Getting ready to head back to school sometimes feels like running a race. Last minute details to take care of...getting that back pack, finding the right pair of shoes, or getting all the items on the school supply list. It can be overwhelming to the whole family. Multiply that by all the families in San Francisco who have children heading back to school today, and you have a city full of excited people getting ready for the new school year.
Today, August 19, 2013 is the first day of school for children and families of the San Francisco Unified School District Just so you know, the last day is May 30, 2014. If you are one of the many families in the 8th largest school district in California who will be getting your children off to their first day of school, you’re probably already exhausted. And if you are one of the thousands of teachers, teacher aides, school staff, and playground and program support staff, this is a big day for you as well.
For those who can hardly wait for that first vacation day, you don’t have long to wait. September 2, Labor Day, is the first official school holiday for this school year. October 14, a big holiday on the East Coast, is renamed Indigenous Peoples’ Day and Dia de la Raza, and is an official day off for SFUSD. November 11, Veteran’s Day and November 27-29, Thanksgiving Recess, and December 23, 2013-January 3, 2014, Winter are days you want to mark on your calendar and set aside as time for your own family plans.
In January we celebrate Dr. Martin Luther King Jr.’s Birthday on January 20, and this year we celebrate the Lunar New Year on January 31.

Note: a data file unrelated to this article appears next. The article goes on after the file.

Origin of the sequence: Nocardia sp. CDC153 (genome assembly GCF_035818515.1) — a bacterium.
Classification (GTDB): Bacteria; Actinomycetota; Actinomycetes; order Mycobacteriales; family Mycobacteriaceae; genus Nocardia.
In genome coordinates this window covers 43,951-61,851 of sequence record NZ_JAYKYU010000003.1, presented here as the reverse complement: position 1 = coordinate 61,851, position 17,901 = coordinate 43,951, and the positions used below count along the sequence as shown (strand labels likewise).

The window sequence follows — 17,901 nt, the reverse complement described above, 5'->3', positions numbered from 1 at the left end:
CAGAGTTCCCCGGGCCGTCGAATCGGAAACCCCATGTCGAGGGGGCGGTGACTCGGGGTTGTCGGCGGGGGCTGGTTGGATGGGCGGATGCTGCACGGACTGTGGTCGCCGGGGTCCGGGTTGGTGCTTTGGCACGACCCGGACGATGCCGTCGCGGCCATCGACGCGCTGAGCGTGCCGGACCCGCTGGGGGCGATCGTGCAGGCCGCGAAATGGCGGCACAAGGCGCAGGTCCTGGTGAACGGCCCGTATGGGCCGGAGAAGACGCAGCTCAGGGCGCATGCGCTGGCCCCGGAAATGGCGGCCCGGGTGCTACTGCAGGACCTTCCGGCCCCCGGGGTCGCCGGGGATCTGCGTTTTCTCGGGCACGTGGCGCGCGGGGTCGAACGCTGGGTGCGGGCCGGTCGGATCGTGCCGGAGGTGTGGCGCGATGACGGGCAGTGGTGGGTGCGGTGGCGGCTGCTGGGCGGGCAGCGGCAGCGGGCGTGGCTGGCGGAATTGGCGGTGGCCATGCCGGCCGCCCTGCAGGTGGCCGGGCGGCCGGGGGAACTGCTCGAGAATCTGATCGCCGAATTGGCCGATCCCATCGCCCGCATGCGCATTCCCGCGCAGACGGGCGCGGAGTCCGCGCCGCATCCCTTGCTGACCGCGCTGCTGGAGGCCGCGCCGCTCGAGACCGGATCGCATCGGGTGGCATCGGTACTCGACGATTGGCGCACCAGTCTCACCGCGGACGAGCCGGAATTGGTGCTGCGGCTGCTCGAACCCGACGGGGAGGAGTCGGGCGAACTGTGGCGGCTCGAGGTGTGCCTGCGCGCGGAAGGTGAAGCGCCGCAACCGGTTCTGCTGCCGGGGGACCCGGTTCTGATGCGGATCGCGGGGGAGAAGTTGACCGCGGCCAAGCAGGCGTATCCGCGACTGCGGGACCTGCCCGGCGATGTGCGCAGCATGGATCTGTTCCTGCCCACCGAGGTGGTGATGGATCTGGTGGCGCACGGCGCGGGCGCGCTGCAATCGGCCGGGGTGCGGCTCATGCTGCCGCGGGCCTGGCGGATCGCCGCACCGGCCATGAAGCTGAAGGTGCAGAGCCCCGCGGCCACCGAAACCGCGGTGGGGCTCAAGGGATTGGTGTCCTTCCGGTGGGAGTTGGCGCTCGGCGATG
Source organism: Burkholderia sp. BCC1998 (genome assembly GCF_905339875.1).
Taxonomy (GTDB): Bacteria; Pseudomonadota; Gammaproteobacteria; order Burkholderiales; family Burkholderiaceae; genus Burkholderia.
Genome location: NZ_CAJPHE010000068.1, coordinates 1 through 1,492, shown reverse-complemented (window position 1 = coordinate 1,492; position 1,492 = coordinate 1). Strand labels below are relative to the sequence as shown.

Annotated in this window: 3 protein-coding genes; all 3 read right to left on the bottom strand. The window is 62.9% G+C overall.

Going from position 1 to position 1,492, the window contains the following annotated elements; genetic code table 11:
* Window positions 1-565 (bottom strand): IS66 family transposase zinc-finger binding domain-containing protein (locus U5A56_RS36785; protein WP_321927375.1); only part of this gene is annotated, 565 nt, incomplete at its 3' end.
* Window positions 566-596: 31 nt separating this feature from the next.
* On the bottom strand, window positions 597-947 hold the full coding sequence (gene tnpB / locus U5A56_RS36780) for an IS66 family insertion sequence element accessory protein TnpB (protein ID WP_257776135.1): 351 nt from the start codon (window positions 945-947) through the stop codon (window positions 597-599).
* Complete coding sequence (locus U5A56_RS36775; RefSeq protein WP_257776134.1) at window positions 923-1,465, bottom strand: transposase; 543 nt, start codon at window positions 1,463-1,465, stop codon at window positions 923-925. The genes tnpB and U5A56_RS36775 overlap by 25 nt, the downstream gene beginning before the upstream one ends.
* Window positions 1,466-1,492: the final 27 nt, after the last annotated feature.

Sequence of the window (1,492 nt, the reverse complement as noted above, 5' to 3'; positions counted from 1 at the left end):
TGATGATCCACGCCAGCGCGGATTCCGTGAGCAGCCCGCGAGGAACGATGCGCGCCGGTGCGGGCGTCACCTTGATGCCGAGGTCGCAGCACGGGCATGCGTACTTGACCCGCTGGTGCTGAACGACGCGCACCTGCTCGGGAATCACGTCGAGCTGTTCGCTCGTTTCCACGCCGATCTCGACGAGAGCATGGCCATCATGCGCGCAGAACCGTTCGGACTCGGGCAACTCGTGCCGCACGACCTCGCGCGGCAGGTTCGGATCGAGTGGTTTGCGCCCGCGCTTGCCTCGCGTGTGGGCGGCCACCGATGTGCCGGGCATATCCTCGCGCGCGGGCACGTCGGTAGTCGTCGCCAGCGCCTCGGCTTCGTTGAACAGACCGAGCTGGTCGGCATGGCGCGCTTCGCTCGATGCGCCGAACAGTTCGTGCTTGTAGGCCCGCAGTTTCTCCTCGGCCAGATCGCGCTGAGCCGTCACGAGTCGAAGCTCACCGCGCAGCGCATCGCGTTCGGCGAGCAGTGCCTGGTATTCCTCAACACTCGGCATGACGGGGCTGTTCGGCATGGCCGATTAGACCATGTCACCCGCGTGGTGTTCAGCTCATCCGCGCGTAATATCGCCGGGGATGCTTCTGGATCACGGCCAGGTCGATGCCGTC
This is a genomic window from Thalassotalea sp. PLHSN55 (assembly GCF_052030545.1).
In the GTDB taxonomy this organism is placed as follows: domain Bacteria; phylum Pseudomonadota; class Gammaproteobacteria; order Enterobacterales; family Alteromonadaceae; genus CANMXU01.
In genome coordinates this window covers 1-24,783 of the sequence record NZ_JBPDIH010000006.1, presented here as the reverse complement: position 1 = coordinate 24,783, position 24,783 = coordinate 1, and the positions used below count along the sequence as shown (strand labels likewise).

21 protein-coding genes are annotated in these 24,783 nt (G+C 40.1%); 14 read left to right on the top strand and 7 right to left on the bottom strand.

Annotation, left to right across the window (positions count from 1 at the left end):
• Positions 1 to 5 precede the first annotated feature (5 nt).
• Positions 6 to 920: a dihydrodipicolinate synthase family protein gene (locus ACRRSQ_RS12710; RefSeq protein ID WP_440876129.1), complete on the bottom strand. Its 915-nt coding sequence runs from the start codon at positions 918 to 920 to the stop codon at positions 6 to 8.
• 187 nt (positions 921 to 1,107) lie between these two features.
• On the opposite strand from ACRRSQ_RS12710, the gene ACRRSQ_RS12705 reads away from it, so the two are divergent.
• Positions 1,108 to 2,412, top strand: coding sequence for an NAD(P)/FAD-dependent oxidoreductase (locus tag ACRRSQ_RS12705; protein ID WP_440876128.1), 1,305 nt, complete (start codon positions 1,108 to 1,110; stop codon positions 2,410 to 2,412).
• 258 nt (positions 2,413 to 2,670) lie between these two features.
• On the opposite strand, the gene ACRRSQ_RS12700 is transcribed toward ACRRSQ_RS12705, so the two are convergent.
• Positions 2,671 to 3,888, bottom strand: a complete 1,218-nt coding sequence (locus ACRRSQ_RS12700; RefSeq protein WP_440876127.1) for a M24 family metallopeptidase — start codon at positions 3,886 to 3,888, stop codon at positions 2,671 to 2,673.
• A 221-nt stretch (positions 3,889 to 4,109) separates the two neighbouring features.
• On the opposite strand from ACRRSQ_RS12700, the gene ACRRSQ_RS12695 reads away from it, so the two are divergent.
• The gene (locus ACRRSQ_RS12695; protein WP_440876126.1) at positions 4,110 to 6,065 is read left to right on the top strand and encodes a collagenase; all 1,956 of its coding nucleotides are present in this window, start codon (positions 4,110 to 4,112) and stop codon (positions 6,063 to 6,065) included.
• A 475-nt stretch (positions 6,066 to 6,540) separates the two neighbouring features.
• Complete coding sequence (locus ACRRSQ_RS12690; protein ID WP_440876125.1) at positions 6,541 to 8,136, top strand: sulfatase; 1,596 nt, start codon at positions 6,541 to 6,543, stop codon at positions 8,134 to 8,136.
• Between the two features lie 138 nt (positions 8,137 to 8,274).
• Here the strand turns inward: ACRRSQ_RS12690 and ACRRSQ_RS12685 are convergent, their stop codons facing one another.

When most of us grandparents were growing up, February meant two days off for President Lincoln’s birthday on February 12, and George Washington’s birthday on February 22. If by chance the birthday fell on the weekend, then we would only get one day off. Now all the birthdays of all the presidents are honored on President’s Day which falls on February 17 next year. Now most major holidays are movable feasts, changing to take advantage of the nearest weekend.
Spring Break, which may seem a long way off now, starts on March 31 (also Cesar Chavez Day) and continues through April 4. Then there is a long stretch through April into May before the Memorial Day holiday, May 26. By that time, you will have just four more days until summer break, 2014 begins.
The cycle of life for many of us, revolves around the academic calendar. Even though I no longer go by the calendar with my own work, the habits I formed around the late-summer to June calendar still affect me. Rather than making plans beginning at New Years or the end or beginning of the fiscal year, my plans revolve around when my granddaughter is heading off to school. This morning I was up at 5:00 AM thinking about how she’s doing on her first day of 2nd grade. No doubt, she’s probably not even awake yet, but the excitement I feel about her getting ready for school, has me up before the crack of dawn. Over the last week , we have had conversations about which back pack she chose for her new year (zebra striped I hear), what outfit she and Mom had set out for today, who this year’s teacher might be. Starting school is an exciting time for everyone, and it is a time to remember what really matters.